The Historical Gadfly — Episode 8: Brittany Morreale on South Sudan

Keeping in line with the recent focus on Los Angeles, what with essays on the Los Angeles library system and an interview with Reed Doucette on basketball in Los Angeles, we continue our shenanigans with this episode of The Historical Gadfly  with an interview with Britanny Morreale, an M.Phil. student at the University of Oxford who’s presently studying Social Anthropology, with a focus on the newest country in the world, South Sudan. Although her interests have taken her from Japan to Oxford to, starting in August, Juba, the new capital of the country, Brittany hails from more or less where your humble narrator is from: the Palos Verdes Peninsula, the part of LA where I grew up in, and where Brittany went to high school.

Brittany Morreale, protecting the nation's skies when not in Africa or Japan

I was delighted, if a bit anxious, to get Brittany on the show, if only because South Sudan has been a topic in the news recently since it became independent on July 9, and because I personally know almost nothing about it. But as we discuss on this episode, the country has a fascinating history that’s all too closely tied up with European (and arguably Egyptian) imperialism. In modern history, Sudan was long jointly administered (although basically a British colony) by the British Empire and Egypt. The area was of strategic interest as a major source of the headwaters for the Nile, which of course represents a lifeblood for Egypt. From the point of view of the Egyptians, who had been a colony of the Ottoman Empire until 1805, having Sudan and an anchor in East Africa was a nice hedge against a still-relevant Ottoman Empire in the Middle East, a way for Egypt to claim more prestige as a leader of Muslims compared to the Ottomans.

The world's newest country

But throughout this period, colonial administrators sought to concentrate power in Khartoum, now the capital of (North) Sudan, and played up differences between the Christian and animist tribes, like the Dinka, of South Sudan from the Arabic-speaking Muslim groups of the north. The result in part was fifty years of internecine warfare both between the north and the south, but also (in part) between the Darfur Region of Western Sudan and the rest of the north. Arab militas from Darfur, the Janjaweed, were recruited and encouraged by Khartoum as militias against the south. They were also bolstered by militas coming into Sudan from Chad, where they had been defending themselves from someone who’s been in the news all too much recently. Too many broken promises to these militias was one of several factors that precipitated the Darfur Conflict we have heard so much about in the last decade. Needless to say, in the face of all of this, the medical, educational, and economic challenges the region faces are tremendous.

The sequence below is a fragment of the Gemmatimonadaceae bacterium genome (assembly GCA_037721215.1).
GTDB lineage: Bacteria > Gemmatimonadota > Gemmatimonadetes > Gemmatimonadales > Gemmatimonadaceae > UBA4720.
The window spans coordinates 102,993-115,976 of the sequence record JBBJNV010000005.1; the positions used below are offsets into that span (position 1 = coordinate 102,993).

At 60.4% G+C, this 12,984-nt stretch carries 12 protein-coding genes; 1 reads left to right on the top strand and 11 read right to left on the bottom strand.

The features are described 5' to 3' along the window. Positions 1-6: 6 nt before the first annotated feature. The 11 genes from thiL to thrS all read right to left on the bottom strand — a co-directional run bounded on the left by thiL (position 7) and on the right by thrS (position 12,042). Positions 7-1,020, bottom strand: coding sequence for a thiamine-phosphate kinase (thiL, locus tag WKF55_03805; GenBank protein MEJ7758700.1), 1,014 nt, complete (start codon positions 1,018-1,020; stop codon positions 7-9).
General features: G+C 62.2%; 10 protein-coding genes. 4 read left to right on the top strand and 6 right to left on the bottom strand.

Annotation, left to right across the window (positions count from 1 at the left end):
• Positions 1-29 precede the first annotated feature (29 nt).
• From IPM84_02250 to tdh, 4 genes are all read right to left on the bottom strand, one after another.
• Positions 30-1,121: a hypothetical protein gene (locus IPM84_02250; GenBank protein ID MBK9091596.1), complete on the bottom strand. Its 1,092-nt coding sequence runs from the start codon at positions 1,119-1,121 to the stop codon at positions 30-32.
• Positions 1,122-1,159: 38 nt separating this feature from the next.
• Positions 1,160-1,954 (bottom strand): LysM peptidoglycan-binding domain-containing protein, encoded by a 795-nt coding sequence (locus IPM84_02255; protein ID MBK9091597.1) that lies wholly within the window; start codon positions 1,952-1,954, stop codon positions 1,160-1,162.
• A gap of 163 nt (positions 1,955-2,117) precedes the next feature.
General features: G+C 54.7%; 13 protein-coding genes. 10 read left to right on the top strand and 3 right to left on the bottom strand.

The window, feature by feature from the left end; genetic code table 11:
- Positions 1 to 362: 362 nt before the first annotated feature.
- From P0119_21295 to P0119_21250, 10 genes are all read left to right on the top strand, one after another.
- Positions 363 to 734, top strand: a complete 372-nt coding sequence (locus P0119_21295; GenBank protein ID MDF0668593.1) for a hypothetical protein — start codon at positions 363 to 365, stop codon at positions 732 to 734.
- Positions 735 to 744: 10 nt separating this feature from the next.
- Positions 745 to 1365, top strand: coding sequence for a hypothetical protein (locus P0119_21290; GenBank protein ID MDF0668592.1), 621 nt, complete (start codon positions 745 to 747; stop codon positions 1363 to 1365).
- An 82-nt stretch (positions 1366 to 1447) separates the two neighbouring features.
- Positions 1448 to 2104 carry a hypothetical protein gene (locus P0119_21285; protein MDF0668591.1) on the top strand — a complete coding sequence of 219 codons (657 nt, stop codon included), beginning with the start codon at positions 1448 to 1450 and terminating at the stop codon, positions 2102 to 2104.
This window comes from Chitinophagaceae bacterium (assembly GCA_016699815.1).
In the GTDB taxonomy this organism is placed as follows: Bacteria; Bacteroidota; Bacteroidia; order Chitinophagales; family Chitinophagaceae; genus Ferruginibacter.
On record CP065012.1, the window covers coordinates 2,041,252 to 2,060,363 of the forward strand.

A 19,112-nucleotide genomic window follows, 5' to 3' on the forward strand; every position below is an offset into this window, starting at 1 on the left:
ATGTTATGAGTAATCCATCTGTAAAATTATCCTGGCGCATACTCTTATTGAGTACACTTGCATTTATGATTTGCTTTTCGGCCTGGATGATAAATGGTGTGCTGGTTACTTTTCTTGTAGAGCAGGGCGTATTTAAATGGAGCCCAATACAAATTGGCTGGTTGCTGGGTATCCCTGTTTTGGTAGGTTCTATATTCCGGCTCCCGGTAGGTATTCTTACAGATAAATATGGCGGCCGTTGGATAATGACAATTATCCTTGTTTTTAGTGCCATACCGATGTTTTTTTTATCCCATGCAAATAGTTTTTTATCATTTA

A difficult road ahead after the birthday ...

Sound complicated? It is, but it makes a lot more sense after talking with Britanny, who lays out some of the history of this region, some of the developmental challenges going ahead (read: all of them), and what her dissertation research will focus on as she does her field work in South Sudan this summer and autumn. After the rainy season, that is, when the roads actually work.

Download our conversation here.


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